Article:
Piazza del Duomo in Lecce
Piazza del Duomo in Lecce is one of the sporadic case of closed piazza giving the idea of a big courtyard which date back to the time of the bishop Gerolamo Guidano.
You can be introduced in the piazza through a “propileo”, realized at the end of the XVIII century by Emanuele Manieri, after the great original entrance wall had been demolished.
One of the main trait of Piazza Duomo in Lecce is its Baroque style with a majestic bell tower of the episcopacy and “palazzo del seminario”.
Piazza San Pietro
Piazza San Pietro no doubt is the most famous square in the world. This massive square located in front of St. Peter’s Basilica in the Vatican City surrounded by Rome.
It was designed by Gian Lorenzo Bernini including the massive Tuscan colonnades, four columns deep, which gave the impression of embracing visitors “in the maternal arms of Mother Church”.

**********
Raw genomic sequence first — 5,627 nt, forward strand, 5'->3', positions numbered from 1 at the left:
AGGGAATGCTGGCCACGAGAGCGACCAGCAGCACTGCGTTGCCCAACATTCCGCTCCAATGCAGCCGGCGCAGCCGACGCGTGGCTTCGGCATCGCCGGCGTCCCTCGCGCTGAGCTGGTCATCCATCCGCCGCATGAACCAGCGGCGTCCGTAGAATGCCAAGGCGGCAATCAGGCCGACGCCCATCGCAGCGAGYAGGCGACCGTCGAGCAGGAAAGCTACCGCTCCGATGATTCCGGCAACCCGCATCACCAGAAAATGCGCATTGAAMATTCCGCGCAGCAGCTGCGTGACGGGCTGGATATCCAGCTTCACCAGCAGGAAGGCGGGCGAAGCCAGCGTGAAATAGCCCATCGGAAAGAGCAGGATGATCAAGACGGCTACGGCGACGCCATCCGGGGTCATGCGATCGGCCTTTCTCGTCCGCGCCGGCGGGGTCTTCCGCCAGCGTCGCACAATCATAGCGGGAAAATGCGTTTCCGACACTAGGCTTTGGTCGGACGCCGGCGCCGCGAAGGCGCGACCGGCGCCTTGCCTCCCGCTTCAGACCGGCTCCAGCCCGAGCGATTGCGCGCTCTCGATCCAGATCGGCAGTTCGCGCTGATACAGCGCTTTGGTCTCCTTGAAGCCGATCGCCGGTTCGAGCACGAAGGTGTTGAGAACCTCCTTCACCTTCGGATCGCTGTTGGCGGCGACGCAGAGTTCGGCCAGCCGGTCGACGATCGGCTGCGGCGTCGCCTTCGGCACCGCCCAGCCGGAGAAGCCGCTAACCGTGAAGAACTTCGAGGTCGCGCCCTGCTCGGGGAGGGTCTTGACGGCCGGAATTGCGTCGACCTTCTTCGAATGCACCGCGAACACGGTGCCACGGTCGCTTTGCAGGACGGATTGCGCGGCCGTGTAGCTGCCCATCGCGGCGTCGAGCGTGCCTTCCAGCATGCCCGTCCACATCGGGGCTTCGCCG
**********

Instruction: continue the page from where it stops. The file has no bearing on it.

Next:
A granite fountain constructed by Bernini in 1675 matches another fountain designed by Carlo Madreno dating to 1613. At the centre of the square there is the Egyptian obelisk erected in 1568.
Piazza del Duomo in Milan
Piazza del Duomo in Milan has been from over seven centuries this city square the focal centre of Milanese life. The piazza marks the center of the city, both in a geographic sense and because of its importance from an artistic, cultural, and social point of view.
In its overall area of 17000 m2 of rectangular shape, the piazza includes some of the most important buildings of Milan (and Italy in general), as well some of the most prestigious commercial activities, and it is by far the foremost tourist attraction of the city.
You could admire the Dome and the equestrian monument dedicated to Vittorio Emanuele II. On the side of the square one the most notable of Mengoni’s design Galleria Vittorio Emanuele II arcade.
Piazza del Popolo in Ascoli Piceno
Piazza del Popolo in Ascoli Piceno it is a well known city square in Italy for its peculiar Renaissance architecture style.